The Kupffer's vesicle (KV) is the so-called left-right organizer in teleost fishes. KV is formed from dorsal forerunner cells (DFCs) and generates asymmetrical signals for breaking symmetry of embryos. It is unclear how DFCs or KV cells are prevented from intermingling with adjacent cells. In this study, we show that the Eph receptor gene ephb4b is highly expressed in DFCs whereas ephrin ligand genes, including efnb2b, are expressed in cells next to the DFC cluster during zebrafish gastrulation. ephb4b knockdown or mutation and efnb2b knockdown cause dispersal of DFCs, a smaller KV and randomization of laterality organs. DFCs often dynamically form lamellipodium-like, bleb-like and filopodium-like membrane protrusions at the interface, which attempt to invade but are bounced back by adjacent non-DFC cells during gastrulation. Upon inhibition of Eph/ephrin signaling, however, the repulsion between DFCs and non-DFC cells is weakened or lost, allowing DFCs to migrate away. Ephb4b/Efnb2b signaling by activating RhoA activity mediates contact and repulsion between DFCs and neighboring cells during gastrulation, preventing intermingling of different cell populations. Therefore, our data uncover an important role of Eph/ephrin signaling in maintaining DFC cluster boundary and KV boundary for normal left-right asymmetrical development.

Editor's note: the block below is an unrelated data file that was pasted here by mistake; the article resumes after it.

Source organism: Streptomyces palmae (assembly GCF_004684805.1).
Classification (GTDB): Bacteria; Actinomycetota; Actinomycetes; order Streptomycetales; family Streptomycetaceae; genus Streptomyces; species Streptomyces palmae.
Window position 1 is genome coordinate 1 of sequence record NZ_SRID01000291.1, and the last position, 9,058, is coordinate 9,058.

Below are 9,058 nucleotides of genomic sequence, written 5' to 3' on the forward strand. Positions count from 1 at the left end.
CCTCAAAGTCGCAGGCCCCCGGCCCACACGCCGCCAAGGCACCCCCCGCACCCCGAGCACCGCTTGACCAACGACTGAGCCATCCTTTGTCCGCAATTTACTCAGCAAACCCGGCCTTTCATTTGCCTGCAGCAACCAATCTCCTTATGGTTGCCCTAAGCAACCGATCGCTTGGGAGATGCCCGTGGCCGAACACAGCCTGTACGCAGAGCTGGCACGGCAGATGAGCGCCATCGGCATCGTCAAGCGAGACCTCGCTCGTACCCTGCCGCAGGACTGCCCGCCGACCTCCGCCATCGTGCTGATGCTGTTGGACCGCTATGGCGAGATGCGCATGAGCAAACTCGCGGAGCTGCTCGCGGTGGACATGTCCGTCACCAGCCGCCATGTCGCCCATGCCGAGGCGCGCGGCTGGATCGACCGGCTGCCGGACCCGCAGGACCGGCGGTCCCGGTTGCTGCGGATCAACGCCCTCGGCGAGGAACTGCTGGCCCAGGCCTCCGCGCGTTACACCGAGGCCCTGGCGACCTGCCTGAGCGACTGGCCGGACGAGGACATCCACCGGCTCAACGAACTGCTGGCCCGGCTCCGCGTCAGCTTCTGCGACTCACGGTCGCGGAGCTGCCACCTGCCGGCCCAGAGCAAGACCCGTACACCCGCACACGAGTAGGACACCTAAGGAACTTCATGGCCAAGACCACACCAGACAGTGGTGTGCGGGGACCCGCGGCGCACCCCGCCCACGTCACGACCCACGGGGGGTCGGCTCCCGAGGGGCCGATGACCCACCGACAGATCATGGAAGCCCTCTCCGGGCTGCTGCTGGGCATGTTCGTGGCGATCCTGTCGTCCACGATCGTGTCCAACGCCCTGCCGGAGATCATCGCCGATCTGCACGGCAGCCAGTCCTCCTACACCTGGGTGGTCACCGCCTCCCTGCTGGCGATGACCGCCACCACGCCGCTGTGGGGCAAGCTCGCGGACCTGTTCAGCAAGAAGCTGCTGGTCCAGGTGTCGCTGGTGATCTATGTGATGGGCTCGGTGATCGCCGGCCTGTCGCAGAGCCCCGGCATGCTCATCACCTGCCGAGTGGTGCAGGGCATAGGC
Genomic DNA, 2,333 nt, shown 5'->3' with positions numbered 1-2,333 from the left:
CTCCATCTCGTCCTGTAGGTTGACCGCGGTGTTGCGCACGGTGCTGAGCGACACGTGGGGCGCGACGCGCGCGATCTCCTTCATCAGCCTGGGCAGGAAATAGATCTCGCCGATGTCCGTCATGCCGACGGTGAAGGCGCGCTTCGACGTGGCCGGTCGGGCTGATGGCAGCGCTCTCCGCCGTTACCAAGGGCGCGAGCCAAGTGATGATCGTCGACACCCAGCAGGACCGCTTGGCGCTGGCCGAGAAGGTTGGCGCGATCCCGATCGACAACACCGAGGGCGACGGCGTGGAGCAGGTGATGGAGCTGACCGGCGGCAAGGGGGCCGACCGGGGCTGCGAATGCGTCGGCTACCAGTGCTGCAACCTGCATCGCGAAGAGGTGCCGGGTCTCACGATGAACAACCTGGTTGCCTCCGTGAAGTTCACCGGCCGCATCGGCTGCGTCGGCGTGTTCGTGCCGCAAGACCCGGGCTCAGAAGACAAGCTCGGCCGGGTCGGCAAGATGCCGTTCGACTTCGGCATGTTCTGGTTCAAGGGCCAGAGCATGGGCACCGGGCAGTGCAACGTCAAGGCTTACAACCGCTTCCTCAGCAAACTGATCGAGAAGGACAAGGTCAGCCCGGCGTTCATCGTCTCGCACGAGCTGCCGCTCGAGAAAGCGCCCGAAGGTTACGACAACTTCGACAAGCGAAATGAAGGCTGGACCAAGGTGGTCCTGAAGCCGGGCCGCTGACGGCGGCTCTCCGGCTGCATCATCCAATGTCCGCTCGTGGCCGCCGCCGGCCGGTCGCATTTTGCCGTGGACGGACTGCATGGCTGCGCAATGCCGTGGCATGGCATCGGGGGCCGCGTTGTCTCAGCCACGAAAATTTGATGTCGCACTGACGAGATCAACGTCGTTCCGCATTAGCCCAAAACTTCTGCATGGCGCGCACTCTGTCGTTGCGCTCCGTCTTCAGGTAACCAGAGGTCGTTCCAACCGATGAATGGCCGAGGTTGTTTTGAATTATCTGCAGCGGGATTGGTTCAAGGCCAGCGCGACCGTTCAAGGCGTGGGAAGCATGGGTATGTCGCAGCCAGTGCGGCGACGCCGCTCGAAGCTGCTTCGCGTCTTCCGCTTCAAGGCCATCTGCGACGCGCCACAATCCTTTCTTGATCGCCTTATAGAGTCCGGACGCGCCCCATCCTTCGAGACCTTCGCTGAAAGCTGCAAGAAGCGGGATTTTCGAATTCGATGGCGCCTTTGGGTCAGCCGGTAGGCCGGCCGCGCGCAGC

Keywords: Asymmetry; DFCs; Embryo; Eph; Ephrin; Kupffer's vesicle; Left-right; Zebrafish.
© 2016. Published by The Company of Biologists Ltd.